- Brand Awareness – The beautiful thing about podcasting is that branding can be very subtle. Your logo will appear in the artwork or on the video itself if you're making a podcast. You'll almost certainly mention your brand names in the intro and outro, and because podcasting is about connecting with your audience, listeners will remember you without feeling sold to.
- Increase Traffic Generation – Podcasting, like any other form of content, can help you reach out to new audiences by increasing awareness. Your subscribers are more likely to listen to a podcast they enjoy on a regular basis. Your audience will likely continue to listen as long as you are consistent. As a result, your dedicated audience may suggest your podcast to others. As a result, it broadens your reach, which can quickly lead to increased traffic and lead production.
- Better Conversion – It may seem unusual because a podcast is a one-sided medium, yet it can help you increase your conversion. Podcasting allows you to create a successful relationship with your listeners and gives them the impression that they know the person on the podcast. People typically listen to podcasts because they have a connection to the host or the brand. When the relationship is good, trust is built, and listeners want to be connected with you. When listeners regard you as a friend rather than a stranger, they are more likely to purchase from you, increasing conversion rates.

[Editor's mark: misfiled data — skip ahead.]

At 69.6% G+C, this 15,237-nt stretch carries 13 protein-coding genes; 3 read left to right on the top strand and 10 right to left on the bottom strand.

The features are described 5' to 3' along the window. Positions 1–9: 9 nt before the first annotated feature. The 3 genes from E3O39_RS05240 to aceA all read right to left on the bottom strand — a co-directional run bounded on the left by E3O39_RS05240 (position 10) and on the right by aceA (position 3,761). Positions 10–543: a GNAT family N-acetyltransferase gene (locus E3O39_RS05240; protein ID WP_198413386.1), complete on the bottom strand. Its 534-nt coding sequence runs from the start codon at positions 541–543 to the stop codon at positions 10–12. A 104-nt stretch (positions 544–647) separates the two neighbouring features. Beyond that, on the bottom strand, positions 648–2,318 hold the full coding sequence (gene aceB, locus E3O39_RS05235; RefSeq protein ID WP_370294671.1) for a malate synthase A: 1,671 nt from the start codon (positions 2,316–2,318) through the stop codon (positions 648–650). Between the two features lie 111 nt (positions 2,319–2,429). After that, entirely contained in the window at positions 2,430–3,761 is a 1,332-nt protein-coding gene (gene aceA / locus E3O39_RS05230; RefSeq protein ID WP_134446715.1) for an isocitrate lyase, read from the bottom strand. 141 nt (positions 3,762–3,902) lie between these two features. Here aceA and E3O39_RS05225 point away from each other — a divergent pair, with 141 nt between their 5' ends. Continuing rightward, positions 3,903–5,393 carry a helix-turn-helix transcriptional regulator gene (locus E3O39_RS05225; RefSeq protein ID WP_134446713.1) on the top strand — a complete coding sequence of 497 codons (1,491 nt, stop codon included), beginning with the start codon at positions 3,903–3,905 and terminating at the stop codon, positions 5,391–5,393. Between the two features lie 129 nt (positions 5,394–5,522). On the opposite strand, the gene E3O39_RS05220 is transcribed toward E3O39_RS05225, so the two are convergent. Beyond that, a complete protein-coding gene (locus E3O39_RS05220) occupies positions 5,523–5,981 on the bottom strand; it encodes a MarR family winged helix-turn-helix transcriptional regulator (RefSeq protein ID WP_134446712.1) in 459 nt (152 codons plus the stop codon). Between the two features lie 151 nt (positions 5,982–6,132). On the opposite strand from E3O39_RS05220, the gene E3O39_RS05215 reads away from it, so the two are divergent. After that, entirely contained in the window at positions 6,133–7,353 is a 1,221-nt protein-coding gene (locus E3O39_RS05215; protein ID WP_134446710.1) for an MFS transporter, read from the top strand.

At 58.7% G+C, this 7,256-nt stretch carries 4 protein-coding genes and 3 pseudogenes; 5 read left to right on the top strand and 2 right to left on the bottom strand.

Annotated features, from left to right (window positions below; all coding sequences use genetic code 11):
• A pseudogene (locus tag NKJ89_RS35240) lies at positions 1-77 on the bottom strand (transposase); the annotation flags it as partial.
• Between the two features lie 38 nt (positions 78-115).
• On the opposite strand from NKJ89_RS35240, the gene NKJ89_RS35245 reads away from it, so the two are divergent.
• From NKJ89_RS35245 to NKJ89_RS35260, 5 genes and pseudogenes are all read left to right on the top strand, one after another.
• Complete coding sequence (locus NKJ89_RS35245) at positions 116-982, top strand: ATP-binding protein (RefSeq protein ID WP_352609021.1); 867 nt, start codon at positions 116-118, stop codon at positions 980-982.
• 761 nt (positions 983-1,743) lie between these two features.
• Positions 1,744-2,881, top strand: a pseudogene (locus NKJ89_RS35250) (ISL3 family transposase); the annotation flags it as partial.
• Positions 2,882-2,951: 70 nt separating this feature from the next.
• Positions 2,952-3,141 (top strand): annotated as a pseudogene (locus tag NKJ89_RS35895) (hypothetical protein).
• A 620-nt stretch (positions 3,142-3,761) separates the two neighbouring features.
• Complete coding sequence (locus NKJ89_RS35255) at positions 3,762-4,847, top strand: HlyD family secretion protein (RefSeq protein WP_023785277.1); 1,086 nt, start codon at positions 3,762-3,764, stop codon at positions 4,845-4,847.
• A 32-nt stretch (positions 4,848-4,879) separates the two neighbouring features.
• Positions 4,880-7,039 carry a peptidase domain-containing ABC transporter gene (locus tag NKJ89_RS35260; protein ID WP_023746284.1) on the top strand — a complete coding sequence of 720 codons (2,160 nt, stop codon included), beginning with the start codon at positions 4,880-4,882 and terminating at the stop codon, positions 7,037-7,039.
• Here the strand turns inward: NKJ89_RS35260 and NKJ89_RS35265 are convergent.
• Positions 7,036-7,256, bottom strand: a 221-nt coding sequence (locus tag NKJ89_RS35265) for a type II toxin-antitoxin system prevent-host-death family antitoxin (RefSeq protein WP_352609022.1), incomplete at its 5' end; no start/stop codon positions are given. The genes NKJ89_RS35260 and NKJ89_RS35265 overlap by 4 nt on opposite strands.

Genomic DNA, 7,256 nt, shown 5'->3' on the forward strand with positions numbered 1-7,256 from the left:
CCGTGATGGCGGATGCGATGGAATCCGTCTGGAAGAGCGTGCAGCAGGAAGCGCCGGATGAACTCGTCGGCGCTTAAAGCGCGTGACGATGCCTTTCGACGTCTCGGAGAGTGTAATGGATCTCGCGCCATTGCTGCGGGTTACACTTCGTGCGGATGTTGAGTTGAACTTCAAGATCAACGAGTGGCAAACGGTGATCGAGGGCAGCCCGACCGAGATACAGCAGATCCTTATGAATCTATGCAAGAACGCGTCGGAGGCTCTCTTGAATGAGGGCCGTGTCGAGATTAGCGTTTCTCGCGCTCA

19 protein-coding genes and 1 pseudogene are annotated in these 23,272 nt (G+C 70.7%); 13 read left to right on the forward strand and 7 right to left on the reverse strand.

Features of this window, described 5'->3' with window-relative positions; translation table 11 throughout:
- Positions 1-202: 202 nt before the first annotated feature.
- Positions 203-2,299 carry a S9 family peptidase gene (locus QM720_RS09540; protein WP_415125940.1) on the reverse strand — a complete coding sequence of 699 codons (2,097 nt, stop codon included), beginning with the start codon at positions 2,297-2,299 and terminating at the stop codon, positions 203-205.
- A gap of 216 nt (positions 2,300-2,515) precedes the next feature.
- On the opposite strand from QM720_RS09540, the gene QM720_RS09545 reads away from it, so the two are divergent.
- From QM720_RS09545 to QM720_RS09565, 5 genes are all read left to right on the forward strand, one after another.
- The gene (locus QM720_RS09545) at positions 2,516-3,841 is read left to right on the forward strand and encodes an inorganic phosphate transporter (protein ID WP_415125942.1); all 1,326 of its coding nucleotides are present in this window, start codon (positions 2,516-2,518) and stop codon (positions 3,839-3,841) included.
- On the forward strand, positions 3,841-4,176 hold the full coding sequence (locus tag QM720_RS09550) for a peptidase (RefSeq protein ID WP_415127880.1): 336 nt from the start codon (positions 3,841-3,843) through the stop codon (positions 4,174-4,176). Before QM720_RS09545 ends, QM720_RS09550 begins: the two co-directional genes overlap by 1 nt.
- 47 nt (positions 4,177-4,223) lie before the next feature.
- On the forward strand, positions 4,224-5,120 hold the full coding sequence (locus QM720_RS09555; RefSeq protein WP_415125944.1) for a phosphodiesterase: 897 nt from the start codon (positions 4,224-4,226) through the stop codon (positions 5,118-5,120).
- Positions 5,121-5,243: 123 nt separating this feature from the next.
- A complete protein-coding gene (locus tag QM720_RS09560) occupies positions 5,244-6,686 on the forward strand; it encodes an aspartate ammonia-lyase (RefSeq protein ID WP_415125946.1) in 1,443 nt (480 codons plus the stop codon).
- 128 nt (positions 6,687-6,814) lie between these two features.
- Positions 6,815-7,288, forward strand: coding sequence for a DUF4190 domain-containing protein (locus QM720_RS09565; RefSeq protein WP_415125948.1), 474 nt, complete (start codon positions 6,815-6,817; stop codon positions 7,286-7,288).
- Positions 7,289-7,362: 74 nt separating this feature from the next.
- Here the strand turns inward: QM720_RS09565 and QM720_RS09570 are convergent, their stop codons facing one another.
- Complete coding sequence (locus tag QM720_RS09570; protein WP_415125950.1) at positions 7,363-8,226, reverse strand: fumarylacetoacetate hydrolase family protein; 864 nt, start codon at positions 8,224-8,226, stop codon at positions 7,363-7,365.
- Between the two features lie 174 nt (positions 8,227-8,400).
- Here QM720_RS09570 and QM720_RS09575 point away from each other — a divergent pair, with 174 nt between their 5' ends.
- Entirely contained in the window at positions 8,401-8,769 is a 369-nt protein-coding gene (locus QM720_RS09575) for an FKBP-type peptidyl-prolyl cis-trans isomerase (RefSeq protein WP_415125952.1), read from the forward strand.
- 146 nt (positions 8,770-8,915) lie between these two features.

Imagine reaping all these benefits by doing something you love. However, before that happens, you'll need to create a system that'll allow you to expand your reach with podcasts effectively.
However, if you're already implementing the go-giver way — you already have a head start.
Get a Podcast Guest and be a Podcast Guest